1. Foccci turns on as soon as CP PWM starts. So either a cable is being plugged in or is already plugged in and now wants to charge
  2. It then turns on the wakeup output for 1s and wakes up all other ECUs
  3. The relevant ECUs will detect that we want to charge and stay on, the other ones turn off
  4. If we turn on ignition the VCU is already on and in charge mode and can inhibit drive
  5. If charging is paused (i.e. cable plugged in but no CP PWM) and we turn on ignition the VCU wakes up the Foccci and queries PP status. If something is plugged in drive is inhbited
  6. If Foccci detects an error e.g. welded relays, it stores that error to flash. When woken up by the VCU it report its non-zero error code
  7. When charging is paused, ALL ECUs can turn off and no 12V power is consumed. When CP comes back, the cycle restarts

The second approach is more versatile but it also means all devices need to support this method.

So I think there can be an intermediate approach:

Semi-advanced wakeup

Here we only have a wakeup bus between VCU and Foccci. All other devices are powered up by other means, like VCU controlled relays. Wakeup via PP is disabled, WakeupPinFunc=LevelOnValidCp

  1. Foccci turns on as soon as CP PWM starts. So either a cable is being plugged in or is already plugged in and now wants to charge
  2. It then turns on the wakeup output this waking up the VCU
  3. The VCU determines via CAN message from Foccci whether we want to AC or DC charge and turns on needed components. Components needed in both cases that have low power consumption (e.g. BMS) can also be driven from the wakeup signal directly
  4. If we turn on ignition the VCU is already on and in charge mode and can inhibit drive
  5. If charging is paused (i.e. cable plugged in but no CP PWM) and we turn on ignition the VCU wakes up the Foccci and queries PP status. If something is plugged in drive is inhbited
  6. If Foccci detects an error e.g. welded relays, it stores that error to flash. When woken up by the VCU it report its non-zero error code
  7. When charging is paused, ALL ECUs will turn off and no 12V power is consumed. When CP comes back, the cycle restarts

Configuring Foccci via CAN

Foccci exposes only one single CAN interface for vehicle communication and initial configuration. So we need a CAN counterpart to talk to it.

There are two main approaches to this: a) use a command line tool [2] or b) use an ESP based CAN module [3]

Both ways require knowing Focccis so called Node Id (similar to an IP address on a local network). By default this is 22. You can enter this node id on the bottom left navigation bar.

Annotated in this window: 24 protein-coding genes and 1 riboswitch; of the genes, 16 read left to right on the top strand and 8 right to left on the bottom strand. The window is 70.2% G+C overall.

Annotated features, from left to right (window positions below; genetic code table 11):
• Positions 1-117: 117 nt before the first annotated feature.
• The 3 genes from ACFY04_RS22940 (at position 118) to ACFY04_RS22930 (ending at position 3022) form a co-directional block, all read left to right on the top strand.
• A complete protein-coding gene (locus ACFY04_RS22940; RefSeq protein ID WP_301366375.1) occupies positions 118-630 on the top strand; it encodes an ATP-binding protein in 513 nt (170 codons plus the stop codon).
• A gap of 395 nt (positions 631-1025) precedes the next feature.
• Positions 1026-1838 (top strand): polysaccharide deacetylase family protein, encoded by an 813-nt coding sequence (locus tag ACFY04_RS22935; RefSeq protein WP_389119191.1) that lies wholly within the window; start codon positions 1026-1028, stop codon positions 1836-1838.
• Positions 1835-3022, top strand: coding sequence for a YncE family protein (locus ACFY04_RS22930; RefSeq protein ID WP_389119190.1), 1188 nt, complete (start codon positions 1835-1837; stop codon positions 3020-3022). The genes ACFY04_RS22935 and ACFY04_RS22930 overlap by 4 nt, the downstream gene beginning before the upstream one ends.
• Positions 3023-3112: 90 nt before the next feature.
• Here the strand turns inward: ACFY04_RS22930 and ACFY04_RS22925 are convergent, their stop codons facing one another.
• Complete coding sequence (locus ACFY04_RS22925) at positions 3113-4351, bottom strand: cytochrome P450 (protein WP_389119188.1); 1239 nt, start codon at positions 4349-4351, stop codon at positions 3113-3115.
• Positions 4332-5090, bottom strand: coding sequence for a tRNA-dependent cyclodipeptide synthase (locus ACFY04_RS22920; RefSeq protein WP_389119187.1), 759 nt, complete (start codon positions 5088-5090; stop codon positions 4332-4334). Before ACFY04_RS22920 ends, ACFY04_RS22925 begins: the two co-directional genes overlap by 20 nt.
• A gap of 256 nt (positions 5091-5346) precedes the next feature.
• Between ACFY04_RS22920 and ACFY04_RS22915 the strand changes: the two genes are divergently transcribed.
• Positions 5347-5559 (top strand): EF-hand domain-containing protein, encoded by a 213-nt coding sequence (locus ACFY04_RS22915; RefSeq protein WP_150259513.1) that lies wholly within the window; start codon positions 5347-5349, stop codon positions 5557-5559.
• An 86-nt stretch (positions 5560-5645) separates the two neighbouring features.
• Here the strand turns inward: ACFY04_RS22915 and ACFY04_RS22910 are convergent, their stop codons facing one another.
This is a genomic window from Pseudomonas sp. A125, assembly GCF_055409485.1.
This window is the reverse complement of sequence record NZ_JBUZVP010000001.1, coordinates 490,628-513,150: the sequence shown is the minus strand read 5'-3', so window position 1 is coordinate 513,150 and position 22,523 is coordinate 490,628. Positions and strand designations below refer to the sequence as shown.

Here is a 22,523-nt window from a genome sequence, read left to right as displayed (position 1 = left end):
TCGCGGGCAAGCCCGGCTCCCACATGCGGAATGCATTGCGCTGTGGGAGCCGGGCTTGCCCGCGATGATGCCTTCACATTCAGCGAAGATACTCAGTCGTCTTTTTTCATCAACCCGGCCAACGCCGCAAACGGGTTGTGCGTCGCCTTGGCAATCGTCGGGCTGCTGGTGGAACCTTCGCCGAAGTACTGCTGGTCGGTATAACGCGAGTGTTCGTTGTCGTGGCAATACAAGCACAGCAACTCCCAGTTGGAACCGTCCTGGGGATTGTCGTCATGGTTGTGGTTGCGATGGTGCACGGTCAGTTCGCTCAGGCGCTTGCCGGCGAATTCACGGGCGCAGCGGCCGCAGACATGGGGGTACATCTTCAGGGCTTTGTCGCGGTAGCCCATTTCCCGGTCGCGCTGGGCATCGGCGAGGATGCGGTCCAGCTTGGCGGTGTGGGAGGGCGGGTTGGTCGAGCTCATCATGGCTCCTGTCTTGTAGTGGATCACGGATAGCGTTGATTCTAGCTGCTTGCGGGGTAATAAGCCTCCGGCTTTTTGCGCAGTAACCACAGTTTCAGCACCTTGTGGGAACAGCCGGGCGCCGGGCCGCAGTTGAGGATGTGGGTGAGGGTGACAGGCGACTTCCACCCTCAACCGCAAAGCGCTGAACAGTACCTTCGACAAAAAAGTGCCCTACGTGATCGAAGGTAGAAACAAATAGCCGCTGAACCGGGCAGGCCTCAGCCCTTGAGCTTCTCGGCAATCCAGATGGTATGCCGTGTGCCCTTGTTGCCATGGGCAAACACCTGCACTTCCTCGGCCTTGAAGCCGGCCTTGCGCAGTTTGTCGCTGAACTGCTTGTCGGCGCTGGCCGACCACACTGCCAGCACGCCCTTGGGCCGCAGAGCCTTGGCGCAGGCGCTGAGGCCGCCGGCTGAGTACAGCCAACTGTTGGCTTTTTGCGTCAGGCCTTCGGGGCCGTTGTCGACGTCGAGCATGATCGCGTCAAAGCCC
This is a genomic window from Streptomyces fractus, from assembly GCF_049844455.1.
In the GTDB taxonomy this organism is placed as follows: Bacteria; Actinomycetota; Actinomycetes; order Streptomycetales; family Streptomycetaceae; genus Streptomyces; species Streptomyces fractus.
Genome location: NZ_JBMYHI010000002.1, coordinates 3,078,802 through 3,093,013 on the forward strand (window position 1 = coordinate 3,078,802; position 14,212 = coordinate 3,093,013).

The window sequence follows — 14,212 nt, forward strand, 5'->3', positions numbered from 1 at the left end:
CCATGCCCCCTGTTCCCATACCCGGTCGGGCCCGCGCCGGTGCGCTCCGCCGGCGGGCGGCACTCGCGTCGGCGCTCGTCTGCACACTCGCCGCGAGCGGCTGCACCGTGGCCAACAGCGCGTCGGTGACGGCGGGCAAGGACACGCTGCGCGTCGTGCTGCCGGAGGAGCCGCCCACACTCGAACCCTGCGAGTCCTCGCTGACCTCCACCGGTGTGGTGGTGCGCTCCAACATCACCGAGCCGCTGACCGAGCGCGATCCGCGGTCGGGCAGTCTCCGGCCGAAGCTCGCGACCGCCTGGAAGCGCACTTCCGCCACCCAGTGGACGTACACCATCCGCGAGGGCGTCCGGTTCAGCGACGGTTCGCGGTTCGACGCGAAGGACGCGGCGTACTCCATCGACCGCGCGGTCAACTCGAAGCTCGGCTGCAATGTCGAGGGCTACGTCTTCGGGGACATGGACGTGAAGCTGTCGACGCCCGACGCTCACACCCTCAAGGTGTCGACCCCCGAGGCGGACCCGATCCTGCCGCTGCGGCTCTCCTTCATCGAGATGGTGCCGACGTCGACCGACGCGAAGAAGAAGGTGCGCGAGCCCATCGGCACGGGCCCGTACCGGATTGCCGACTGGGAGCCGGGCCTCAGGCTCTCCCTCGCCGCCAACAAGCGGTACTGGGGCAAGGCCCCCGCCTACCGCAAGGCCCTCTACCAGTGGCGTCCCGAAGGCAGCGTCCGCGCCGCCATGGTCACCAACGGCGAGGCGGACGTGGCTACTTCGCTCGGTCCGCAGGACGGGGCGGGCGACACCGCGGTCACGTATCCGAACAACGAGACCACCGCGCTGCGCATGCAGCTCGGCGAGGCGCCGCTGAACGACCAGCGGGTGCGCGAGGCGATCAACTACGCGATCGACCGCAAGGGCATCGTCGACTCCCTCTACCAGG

Parameters

Name Unit Min Max Default Description
Hardware Config
UdcDivider dig/V 0 100 10 Division factor from ADC digits to V of external voltage measurement board.

In other words: The UdcDivider is the configuration parameter which defines the scaling of the physical inlet voltage measurement circuit. That's why it is only relevant if a physical inlet voltage measurement circuit is present, and if the parameter InletVtgSrc is 1, means the Foccci will measure the inlet voltage with the analog input. CAN mapping makes no sense for the UdcDivider, because it is a fix value. It is the ratio between the voltage on the inlet and the digital value on the AD converter.

EconomizerDuty % 0 100 100 Contactor economizer duty cycle. Contactors are always turned on with 12V for 1s then drop to this value. Set to 100% if your contactor has a built-in economizer
InletVtgSrc 0 2 0 Inlet Voltage Source. There are three option where Foccci gets the CCS inlet voltage from:

0 - Charger output voltage (EVSEPresentVoltage) is considered equal to charge port inlet voltage 1 - Analog input U_IN_HV is used for measuring charge port inlet voltage

2 - Charge port inlet voltage is provided via CAN - don't forget to map something to InletVoltage


The InletVoltage is important for precharging, while the contactors are still open. The car (Foccci) will close the contactors, if the inlet voltage is near to the battery voltage. After closing the contactors, it is the battery voltage (besides some cable losses), and out of interest. The most straight forward solution to measure the inlet voltage is to rely on what the charging station tells us. It reports the voltage on the CCS plug in EVSEPresentVoltage. With configuring InletVtgSrc=0 we tell Foccci to use the EVSEPresentVoltage. In this case, neither an analog inlet voltage measuring circuit nor a separate gadget which provides the inlet voltage via CAN is necessary. For most users this will be fine (even OEM cars use this approach).

LockDuty % -100 100 30 H-bridge duty cycle for operating the lock. Use negative value if lock polarity is swapped
LockRunTime ms 0 10000 1000 Timeout for lock operation
LockClosedThresh dig 0 4095 0 Lock feedback value for closed
LockOpenThresh dig 0 4095 0 Lock feedback value for open - if equal to lockclosethr no feedback is assumed and lock is operated timed
ppvariant 0 9 0 Various circuit variations exist for PP resistor measurement.

"0" is for the variant with 1k pull-up to 3.3V, like old the old Foccci 4.1 "1" is for the variant with 330 ohm pull-up to 5V and 3k pull-down. "2" is for the variant with 330 ohm pull-up to 5V and NO pull-down. Foccci 4.5 ususally has NO pulldown, except the related solder jumper was closed.